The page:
Bitcoin moved closer to $50,000 for the first time on Tuesday, while the dollar declined as equity traders monitored anticipated US fiscal stimulus and Covid-19 vaccine developments.
Asia's main stock indices closed stronger, with Tokyo hitting a 30-year high, while the Dow Jones index edged down from an all-time high following a mixed session in Europe.
Bitcoin briefly pushed to a record-high of $48,215.83 after winning a huge boost Monday from news that Elon Musk's electric carmaker Tesla had invested $1.5 billion in the cryptocurrency.
It later eased back to a level near $47,335.
Investors remained optimistic about additional government spending and President Joe Biden met with the CEOs of JPMorgan Chase, Walmart and other companies to build support for his $1.9 trillion rescue plan.
Besides stimulus expectations, the market also has been boosted by progress on coronavirus vaccines that have raised hopes for earnings growth in 2021 and beyond.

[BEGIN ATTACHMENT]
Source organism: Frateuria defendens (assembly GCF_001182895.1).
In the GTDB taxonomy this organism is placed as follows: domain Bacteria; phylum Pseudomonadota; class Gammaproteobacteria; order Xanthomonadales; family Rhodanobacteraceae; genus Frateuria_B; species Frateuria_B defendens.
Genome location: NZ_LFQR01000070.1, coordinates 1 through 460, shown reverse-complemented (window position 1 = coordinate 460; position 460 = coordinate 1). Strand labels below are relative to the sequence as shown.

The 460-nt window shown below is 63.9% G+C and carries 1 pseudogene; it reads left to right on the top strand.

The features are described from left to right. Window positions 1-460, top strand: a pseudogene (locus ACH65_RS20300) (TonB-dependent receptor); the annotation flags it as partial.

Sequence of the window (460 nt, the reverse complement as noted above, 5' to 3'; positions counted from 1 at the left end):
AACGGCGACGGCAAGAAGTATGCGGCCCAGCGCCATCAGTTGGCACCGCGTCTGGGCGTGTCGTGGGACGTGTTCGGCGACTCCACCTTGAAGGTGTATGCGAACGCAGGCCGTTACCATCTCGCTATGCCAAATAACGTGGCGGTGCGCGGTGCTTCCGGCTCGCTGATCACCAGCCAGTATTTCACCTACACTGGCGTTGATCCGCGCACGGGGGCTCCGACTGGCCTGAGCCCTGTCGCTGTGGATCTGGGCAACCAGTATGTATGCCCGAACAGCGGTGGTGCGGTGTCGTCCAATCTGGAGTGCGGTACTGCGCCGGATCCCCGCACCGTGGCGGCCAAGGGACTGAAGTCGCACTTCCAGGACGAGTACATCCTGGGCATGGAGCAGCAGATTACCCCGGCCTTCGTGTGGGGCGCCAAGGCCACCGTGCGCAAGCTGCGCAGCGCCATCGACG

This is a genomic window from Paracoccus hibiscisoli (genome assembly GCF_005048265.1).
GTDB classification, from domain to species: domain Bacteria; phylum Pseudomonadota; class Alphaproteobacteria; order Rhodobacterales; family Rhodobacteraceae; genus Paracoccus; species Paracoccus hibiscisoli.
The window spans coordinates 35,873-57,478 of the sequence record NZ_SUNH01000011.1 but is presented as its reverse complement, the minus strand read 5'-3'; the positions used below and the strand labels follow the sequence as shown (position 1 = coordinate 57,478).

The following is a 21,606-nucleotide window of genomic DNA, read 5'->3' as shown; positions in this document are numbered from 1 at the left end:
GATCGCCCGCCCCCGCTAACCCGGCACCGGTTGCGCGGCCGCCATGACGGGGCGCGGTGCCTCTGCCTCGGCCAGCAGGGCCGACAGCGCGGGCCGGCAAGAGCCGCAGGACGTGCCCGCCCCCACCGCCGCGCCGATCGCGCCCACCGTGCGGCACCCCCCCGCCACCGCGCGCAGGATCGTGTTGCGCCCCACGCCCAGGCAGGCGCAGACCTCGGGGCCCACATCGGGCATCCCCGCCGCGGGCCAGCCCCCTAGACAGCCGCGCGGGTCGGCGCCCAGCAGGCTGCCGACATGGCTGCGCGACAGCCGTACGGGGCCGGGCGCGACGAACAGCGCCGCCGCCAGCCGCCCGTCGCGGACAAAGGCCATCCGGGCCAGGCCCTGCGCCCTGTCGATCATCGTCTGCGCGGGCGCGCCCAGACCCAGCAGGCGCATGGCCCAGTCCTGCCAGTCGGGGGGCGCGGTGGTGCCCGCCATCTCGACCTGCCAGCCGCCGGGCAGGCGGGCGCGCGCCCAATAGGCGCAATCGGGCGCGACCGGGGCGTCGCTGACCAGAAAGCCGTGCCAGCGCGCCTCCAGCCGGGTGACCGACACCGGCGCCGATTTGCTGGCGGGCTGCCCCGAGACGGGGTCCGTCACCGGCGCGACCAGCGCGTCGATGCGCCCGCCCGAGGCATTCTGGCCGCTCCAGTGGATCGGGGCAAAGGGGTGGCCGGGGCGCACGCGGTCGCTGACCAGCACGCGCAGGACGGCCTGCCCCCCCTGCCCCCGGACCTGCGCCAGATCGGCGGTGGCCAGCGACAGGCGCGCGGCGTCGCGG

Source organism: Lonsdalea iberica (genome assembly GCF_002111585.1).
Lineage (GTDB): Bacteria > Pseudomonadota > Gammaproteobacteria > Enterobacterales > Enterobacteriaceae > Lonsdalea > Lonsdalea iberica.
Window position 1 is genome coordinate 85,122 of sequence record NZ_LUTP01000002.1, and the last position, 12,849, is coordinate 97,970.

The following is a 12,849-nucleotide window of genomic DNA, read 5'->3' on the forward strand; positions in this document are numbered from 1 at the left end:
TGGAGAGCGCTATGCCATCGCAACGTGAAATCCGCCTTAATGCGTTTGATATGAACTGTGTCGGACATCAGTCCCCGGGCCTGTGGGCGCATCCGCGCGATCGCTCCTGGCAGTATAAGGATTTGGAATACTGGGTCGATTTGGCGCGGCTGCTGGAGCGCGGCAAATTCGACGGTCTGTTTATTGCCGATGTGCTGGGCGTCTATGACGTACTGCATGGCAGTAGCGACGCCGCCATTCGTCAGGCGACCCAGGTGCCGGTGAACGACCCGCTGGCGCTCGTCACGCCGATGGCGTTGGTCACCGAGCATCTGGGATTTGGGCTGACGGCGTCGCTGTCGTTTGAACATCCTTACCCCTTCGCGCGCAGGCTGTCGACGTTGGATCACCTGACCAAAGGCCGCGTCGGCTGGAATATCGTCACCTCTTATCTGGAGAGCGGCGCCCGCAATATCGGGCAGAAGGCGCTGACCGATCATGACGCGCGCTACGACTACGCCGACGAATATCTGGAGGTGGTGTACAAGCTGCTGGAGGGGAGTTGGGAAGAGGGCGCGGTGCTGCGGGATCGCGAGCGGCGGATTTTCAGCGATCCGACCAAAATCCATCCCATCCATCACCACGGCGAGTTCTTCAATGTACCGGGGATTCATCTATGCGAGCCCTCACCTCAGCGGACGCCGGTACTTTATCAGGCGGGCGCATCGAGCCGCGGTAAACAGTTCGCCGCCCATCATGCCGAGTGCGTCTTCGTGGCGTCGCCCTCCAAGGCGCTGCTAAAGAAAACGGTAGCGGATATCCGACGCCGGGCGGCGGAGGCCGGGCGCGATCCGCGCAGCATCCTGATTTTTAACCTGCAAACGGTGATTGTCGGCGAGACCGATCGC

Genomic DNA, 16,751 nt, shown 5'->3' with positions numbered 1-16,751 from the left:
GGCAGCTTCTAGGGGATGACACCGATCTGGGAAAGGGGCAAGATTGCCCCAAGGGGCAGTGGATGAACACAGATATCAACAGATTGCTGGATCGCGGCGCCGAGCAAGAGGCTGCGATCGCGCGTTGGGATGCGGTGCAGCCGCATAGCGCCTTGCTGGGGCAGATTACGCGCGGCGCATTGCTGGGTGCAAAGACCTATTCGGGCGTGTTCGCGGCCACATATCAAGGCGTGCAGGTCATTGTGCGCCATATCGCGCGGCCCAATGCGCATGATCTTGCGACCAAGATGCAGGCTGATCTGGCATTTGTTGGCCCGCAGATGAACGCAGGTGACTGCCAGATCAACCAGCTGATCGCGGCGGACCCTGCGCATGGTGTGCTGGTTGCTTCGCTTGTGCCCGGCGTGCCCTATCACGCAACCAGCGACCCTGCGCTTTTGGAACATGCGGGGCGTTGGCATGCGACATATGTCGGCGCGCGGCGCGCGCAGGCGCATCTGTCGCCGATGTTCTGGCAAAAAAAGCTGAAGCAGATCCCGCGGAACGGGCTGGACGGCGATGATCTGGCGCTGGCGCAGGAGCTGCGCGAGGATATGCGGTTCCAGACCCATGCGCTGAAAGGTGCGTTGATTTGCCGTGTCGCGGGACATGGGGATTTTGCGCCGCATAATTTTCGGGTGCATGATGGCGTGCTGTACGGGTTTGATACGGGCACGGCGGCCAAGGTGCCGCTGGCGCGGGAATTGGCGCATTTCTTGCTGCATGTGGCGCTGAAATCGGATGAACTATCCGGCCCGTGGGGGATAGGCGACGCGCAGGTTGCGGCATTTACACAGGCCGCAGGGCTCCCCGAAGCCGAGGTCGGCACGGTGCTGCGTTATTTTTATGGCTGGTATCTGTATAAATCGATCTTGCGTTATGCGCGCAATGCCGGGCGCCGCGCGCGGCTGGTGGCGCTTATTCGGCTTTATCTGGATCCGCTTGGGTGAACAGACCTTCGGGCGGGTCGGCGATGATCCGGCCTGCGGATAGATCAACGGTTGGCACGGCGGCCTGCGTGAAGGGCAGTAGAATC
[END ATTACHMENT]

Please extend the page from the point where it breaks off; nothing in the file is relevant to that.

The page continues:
"Indeed the good times are rolling in the capital markets, which are acting as if they have more money than they know what to do with, so they just keep doing what's been working: putting money to work in risk assets," said Briefing.com analyst Patrick O'Hare.
Benchmark crude contract Brent North Sea moved further above $60 a barrel on Tuesday thanks to surging demand expectations as economies reopen.
"Oil's fundamentals are looking strong again on both (the) supply and demand side," said Edward Moya, analyst at Oanda trading group.
"Despite demand being down about five million barrels year-over-year, optimism is high that vaccine rollouts will have key parts of the global economy return to normal."
Axi strategist Stephen Innes said the inoculation drive "provides the ultimate recovery safety net that will allow people to participate in all those pre-Covid activities like the simple pleasures of going to a movie or having a meal out".
In another sign of more upbeat times, crisis-hit Japanese carmaker Nissan upgraded its full-year forecast again as the global auto industry shows signs of recovery from the coronavirus pandemic.
But US auto giant General Motors extended shutdowns of three factories through at least mid-March due to the global shortage of semiconductors.